Writing is all about sharing information learned through meeting people, the mail, or just plain observing. With that introduction, today's column is a collection of items I found interesting in my daily life and thought that you might too. I appreciate hearing from readers through both forms of mail, time-honored snail mail and e-mail which increases each week.
•Since attending the spring meeting of the Satellites of the University of Toledo Medical College I have kept the theme of the luncheon in the front of the reference file to pass on to other organizations looking for ideas. No ordinary potluck, the buffet lineup represented what makes food in America fascinating. Heirloom recipes pulled from family files and prepared by the Satellites produced a display of ethnic dishes that provoked conversation along with good tastes.
The menu and the cooks included Polish coffee cake, by Shirley Monto; Italian Pizzelles, Joanne Valso; hot German potato salad, Shirley Schlender; and Slovaki Halupi (pigs out of the blanket), Rita Cark. Peg Simon brought the menu back to America with scalloped corn, and a bowl of Betty's Salad, made by Augusta Askari spotlighted a Toledo original.
•"The Gorilla Wore Roller Skates," a bittersweet story written by Deb Wuethrich of Tecumseh, Mich., is included in A Cup of Comfort, a collection of 50 moving short stories written for the parents of children with special needs. Ms. Wuethrich was honored at an autograph signing at the Sounds of Light store in Adrian. One in the series of more than 30 A Cup of Comfort books, the one for which Ms. Wuethrich's story was selected is published as a celebration of extraordinary children and their accomplishments despite severe handicaps.
The Wuethrichs' daughter Michele was born with spinal muscular atrophy, a form of muscular dystrophy, and was confined to a wheelchair until her death when she was 11 years old. Ms. Wuethrich's story explains with maternal pride that the wheelchair didn't stop Michele from achieving her goals. A competition in a mall on Halloween inspired her to write the story. Using black garbage bags for shiny clothing and converting the wheelchair into a motorcycle with cardboard sides, Michele entered the contest as Fonzie from the Happy Days TV series and won. Where does the skating gorilla in the title come in? He was the judge. Ms. Wuethrich is a staff writer for the Tecumseh Herald. Her husband, Gordon, teaches economics at Owens Community College.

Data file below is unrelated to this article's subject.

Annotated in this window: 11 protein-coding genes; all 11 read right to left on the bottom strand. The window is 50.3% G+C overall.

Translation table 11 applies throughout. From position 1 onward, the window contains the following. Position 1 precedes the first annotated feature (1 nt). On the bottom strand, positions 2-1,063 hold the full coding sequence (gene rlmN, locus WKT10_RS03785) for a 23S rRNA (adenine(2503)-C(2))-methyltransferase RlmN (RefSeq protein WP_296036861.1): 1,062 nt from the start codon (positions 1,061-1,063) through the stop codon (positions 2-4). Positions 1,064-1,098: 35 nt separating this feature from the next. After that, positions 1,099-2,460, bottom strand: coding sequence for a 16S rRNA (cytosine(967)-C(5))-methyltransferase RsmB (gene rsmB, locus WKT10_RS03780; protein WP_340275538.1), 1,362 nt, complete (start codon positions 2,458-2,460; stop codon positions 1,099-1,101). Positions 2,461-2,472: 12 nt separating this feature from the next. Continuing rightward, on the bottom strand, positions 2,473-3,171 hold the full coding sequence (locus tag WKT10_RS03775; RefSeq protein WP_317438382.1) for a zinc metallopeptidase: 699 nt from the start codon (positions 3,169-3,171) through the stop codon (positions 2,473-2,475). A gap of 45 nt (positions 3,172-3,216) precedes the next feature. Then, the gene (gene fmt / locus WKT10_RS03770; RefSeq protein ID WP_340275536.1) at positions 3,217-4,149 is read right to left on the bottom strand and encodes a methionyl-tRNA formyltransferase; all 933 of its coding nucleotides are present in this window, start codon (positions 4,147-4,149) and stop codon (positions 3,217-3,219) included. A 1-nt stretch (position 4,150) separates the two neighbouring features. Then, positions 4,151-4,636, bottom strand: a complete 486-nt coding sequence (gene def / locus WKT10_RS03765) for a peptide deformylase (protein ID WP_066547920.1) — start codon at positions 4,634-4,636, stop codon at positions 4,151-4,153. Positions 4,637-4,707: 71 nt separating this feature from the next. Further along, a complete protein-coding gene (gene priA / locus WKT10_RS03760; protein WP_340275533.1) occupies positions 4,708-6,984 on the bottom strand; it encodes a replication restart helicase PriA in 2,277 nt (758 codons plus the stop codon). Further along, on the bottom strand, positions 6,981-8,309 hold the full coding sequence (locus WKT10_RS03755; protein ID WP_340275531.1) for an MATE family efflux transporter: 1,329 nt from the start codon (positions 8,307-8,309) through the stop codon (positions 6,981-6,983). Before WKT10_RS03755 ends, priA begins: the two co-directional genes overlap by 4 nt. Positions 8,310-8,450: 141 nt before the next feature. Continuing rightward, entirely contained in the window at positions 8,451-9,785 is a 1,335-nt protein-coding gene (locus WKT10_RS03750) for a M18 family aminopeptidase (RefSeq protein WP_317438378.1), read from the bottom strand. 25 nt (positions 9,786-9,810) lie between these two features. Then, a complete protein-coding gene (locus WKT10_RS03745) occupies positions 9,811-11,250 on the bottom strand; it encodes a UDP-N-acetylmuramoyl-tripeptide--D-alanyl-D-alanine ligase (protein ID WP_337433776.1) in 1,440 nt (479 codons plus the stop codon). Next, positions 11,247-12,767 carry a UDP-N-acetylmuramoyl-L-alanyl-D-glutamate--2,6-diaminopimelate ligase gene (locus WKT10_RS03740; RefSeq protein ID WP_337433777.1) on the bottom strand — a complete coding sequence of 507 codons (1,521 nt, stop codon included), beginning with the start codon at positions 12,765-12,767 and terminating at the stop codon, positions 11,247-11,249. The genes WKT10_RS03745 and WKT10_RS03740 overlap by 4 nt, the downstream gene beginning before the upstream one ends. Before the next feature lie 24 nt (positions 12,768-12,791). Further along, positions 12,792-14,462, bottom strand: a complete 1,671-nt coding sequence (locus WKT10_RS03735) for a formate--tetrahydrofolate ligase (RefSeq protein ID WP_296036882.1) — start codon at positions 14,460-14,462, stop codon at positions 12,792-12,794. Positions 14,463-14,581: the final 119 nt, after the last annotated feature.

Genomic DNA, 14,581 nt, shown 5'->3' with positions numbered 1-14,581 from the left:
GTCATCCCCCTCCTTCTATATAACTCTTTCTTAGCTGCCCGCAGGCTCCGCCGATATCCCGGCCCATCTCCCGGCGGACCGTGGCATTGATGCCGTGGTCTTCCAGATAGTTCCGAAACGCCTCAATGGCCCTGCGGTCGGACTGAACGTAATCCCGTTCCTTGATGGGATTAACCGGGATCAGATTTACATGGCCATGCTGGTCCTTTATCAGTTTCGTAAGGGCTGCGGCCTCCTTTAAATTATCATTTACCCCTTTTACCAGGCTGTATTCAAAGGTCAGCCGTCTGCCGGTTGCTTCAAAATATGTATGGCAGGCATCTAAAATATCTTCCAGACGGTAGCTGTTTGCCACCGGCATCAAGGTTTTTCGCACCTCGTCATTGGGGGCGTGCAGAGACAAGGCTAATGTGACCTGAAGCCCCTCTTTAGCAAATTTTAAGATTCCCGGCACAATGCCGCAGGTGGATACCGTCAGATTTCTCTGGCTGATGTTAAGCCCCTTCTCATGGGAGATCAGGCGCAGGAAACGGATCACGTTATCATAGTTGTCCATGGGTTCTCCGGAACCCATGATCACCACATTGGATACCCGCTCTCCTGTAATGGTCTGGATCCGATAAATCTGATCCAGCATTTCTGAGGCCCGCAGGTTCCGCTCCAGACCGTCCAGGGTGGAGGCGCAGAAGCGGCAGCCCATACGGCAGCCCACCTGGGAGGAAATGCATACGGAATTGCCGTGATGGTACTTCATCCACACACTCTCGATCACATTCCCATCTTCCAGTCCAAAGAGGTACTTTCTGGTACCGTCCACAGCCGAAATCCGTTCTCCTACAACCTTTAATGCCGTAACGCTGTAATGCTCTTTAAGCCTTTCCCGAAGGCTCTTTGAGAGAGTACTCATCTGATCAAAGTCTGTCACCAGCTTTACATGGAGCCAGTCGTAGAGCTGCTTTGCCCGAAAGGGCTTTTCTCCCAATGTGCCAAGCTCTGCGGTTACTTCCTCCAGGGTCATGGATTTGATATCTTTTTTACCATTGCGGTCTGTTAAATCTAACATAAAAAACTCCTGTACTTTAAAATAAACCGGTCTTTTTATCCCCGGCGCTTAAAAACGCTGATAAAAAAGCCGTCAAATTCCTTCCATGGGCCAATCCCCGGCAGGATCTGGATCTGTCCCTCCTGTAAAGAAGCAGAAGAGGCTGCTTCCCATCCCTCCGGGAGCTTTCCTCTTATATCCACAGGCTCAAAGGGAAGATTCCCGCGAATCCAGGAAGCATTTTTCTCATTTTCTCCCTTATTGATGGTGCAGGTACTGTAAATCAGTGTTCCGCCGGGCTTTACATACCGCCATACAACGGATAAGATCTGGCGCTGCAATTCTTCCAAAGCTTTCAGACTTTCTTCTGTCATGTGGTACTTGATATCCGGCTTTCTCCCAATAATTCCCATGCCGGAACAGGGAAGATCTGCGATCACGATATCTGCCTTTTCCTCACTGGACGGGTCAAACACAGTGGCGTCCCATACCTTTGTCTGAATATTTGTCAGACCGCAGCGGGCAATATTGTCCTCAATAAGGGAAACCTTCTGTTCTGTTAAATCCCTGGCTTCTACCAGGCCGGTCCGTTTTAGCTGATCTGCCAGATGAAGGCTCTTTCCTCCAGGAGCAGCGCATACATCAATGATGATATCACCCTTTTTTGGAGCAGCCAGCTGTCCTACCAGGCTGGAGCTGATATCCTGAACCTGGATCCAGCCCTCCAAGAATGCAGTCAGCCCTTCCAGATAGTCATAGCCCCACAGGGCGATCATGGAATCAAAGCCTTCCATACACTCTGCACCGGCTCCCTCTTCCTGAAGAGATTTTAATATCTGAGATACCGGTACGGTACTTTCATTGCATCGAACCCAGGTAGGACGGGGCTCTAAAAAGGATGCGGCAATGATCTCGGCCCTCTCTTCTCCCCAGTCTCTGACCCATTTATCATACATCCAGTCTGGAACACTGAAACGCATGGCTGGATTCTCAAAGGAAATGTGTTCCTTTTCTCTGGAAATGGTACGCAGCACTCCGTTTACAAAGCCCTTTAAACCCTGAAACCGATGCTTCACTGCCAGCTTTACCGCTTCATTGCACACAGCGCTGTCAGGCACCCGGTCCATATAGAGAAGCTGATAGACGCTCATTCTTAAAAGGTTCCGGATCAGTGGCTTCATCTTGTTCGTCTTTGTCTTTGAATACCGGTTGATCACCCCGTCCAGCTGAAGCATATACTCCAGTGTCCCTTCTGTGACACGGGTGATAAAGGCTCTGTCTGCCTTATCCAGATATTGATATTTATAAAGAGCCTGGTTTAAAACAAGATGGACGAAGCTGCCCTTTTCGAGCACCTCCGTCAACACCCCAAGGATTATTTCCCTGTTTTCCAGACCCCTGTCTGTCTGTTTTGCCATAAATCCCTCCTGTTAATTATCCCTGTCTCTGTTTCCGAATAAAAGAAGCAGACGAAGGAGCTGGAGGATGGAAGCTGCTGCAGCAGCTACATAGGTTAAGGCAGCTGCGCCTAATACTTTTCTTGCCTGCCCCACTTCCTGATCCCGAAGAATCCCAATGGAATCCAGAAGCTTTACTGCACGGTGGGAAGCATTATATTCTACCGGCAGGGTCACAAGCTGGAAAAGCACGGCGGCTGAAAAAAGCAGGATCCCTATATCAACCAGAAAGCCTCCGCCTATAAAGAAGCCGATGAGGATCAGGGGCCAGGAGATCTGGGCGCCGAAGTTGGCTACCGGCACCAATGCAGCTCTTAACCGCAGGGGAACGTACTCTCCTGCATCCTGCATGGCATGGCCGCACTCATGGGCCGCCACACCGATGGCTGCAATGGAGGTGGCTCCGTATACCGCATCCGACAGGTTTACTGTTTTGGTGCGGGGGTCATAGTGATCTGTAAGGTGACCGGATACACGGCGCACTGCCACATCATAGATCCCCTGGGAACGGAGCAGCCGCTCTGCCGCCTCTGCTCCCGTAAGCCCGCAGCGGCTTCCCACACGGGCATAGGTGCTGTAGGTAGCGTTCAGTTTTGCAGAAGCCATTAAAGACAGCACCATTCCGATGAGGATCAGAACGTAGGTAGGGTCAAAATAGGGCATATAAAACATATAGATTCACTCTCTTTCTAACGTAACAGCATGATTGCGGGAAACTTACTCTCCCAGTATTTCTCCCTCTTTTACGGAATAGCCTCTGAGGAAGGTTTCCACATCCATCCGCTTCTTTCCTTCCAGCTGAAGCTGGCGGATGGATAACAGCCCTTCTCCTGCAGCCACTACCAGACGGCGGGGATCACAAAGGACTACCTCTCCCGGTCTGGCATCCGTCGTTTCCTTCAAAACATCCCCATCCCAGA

•My handsome Digby has two namesakes somewhere in the Toledo area. Linda Scott, a volunteer with 4 Paws, a local rescue agency, finds homes for dogs that are going to be euthanized. The manager at the Red Roof Inn in Holland says that daily she receives a list of dogs that are "on the list." In addition to having four dogs of her own, she keeps others until she can find a home for them. Linda named two silky terriers Digby after reading this column about my Digby.
When I told the old fellow there were two youngsters with his name, I do believe he smiled. Digby was named for Digby, a coastal town in Nova Scotia.
•For families and individuals who have pertinent information stashed all over the house or can't remember the facts, Michael Meuth of Wauseon has an organization solution. After my column suggesting that families have past and current records in case of a death, Mr. Meuth mailed A Life Plan - A Data Collection Booklet. The retired insurance agent is the author of and salesman for the 56-page booklet that outlines data common in most households and covers family members from birth to the present.
Once all the blanks are filled in, the information should be beneficial as a ready reference in all manner of household management as well as for obituary notices. The book considers demographics, wills, trusts, insurance, banks, investments, memberships, military service, minister, and funerals.
The price is $7.50 from Mr. Meuth at email@example.com
•Some people can't leave home without a plan. I enjoy wandering in nice weather and stopping when the mood or hunger strike. Two examples last week took care of breakfast and lunch.
During a country drive of regional farmlands I happened in Metamora, not far from Sylvania. Breakfast at the Country Charm Caf was pleasant and a visit with owner Becky Ehrsam filled me in on the specials that include peanut butter pie and a $7.50 all-you-can-eat fish fry on Fridays. Becky says most of her staff are family members. "I hire right down to the nieces. The grandkids will be next," she said, adding that it gives the teenagers good work experience.
Mary Alice Powell is a retired Blade food editor.
Contact her at: firstname.lastname@example.org
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